Nobody wants to feel uncomfortable in their own skin. But for the 30 million Americans who suffer from eczema, discomfort is the norm. It often starts with an itchy, red patch of scaly skin that won’t go away. As the disease progresses, some patients experience extensive rashes that ooze and swell, while others develop open, weeping sores. Whether your case of eczema is mild or severe, we understand that living with it is an ongoing challenge.
Many people who’ve been diagnosed with eczema have found ways to successfully manage their condition, but if you’ve been having a hard time keeping your symptoms under control, it’s possible you may have atopic dermatitis. While many doctors often use the two terms interchangeably, atopic dermatitis is a specific, severe type of eczema, and therefore requires its own diagnosis and treatment plan.
Eczema vs atopic dermatitis
Eczema is a term used to describe several types of inflammatory skin conditions, known as dermatitis. Some of these conditions are temporary, like contact dermatitis, while some are confined to a specific part of the body, like hand dermatitis. Atopic dermatitis is a common, chronic variety of eczema that is extremely itchy and can appear anywhere on the body.
The National Eczema Association estimates that about 10% of people worldwide have atopic dermatitis, which is usually first diagnosed in childhood. While nobody knows exactly what causes it, atopic dermatitis has been linked to other allergic conditions, such as asthma and hay fever, and may be influenced by genetics. Having atopic dermatitis also places you at a higher risk of developing other serious conditions such as staph infections, herpes, and cataracts.
Triggers of atopic dermatitis
Unlike less severe forms of eczema, atopic dermatitis is both persistent and recurring. Even if you’re able to get your symptoms under control temporarily, they’ll eventually flare up again. Flare-ups can be caused by a number of different factors, including temperature changes, emotional stress, allergic reactions, and hormones. Paying attention to the specific causes of your flare-ups can sometimes help you learn to manage your condition more effectively.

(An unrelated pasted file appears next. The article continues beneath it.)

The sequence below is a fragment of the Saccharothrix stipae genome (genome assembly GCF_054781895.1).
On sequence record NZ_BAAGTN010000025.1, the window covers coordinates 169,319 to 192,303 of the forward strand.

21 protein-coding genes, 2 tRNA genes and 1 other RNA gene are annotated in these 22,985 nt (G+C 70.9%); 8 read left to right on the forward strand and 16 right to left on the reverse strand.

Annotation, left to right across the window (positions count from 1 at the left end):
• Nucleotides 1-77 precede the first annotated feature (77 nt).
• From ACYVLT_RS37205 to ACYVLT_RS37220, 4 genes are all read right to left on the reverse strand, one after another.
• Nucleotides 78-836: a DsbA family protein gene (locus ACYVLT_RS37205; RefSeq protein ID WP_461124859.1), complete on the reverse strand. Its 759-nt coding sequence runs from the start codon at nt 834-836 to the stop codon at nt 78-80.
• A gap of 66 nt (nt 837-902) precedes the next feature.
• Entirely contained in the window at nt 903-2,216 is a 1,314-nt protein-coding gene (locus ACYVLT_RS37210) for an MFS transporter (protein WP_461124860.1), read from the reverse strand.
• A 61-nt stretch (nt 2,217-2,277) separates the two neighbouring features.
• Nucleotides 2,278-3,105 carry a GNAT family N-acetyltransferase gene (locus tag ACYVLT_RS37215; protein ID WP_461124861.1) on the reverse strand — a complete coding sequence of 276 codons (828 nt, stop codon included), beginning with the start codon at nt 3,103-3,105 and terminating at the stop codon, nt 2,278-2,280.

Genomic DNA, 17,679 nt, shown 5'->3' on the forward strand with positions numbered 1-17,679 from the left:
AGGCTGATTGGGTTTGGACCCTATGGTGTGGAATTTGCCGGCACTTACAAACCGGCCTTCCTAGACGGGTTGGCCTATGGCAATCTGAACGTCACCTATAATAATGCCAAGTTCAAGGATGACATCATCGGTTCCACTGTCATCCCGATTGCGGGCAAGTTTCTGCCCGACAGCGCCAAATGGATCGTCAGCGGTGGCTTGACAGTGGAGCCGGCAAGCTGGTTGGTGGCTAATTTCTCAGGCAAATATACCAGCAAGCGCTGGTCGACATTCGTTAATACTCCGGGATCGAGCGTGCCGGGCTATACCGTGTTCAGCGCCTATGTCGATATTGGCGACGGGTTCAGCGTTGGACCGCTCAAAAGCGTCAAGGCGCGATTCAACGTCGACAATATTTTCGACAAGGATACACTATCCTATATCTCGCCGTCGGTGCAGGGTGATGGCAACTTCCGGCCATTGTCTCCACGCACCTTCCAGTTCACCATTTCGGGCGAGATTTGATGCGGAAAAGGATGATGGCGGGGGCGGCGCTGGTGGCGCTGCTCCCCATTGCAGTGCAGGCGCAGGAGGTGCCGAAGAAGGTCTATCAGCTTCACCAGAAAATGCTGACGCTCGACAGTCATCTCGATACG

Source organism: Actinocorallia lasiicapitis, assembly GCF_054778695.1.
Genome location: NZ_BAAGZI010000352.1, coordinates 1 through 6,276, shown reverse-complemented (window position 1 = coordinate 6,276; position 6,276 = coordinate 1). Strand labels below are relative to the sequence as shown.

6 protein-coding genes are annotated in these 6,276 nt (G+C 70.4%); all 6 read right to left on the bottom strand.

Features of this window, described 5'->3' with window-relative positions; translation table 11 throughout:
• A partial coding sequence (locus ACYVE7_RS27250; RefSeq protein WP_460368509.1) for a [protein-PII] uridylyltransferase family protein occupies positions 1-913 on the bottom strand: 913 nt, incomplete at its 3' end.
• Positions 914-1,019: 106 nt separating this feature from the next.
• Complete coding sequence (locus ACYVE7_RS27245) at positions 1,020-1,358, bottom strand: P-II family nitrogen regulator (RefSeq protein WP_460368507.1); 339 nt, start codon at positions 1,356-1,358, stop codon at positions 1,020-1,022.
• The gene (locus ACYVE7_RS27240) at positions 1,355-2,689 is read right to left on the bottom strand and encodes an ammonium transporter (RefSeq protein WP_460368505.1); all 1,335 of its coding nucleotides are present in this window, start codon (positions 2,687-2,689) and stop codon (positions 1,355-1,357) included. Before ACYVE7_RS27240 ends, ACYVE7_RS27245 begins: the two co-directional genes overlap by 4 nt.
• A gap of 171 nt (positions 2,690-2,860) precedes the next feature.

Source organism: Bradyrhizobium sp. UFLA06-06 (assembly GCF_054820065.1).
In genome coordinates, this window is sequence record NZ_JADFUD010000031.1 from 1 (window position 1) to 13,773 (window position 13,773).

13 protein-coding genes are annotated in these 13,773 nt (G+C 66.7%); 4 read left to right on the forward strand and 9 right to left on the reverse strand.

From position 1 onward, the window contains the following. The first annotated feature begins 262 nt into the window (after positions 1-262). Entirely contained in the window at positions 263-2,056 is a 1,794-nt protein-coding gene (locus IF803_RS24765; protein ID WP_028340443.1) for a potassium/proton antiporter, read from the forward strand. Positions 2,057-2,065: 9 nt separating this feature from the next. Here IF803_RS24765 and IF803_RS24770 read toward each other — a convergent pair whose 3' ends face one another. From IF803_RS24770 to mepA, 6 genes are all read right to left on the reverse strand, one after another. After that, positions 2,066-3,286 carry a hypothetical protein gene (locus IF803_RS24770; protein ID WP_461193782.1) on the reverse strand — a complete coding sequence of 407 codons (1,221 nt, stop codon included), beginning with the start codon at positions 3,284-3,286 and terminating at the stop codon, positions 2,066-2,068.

How to treat atopic dermatitis
There are a number of treatments available for atopic dermatitis, and they can vary depending on the location and severity of your rash. Most mild cases can be treated with moisturizers, oatmeal baths, and a proper skin care routine. For persistent flare-ups that don’t respond to moisturizers, topical corticosteroids can provide relief. However, these medications cannot be used for an extended period of time, due to negative side effects and built-up resistance to the drug. One of the most important considerations for treatment of atopic dermatitis and other forms of eczema is that you’re treating the right condition. And, truthfully, self-diagnosis often results in wasted efforts at best, and exacerbation of the condition at worst.
Let California Dermatology & Clinical Research Institute provide a proper diagnosis
If you suspect your itchy, swollen skin is a symptom of atopic dermatitis or eczema, the California Dermatology and Clinical Research Institute can help. We have over 20 years of experience treating a wide range of dermatologic conditions, including atopic dermatitis and other forms of eczema. With a thorough examination and a formal diagnosis, you’ll be able to pursue new and effective methods of treatment to get your atopic dermatitis under control.
Call our office today at (760) 203-3839 and start feeling comfortable in your own skin.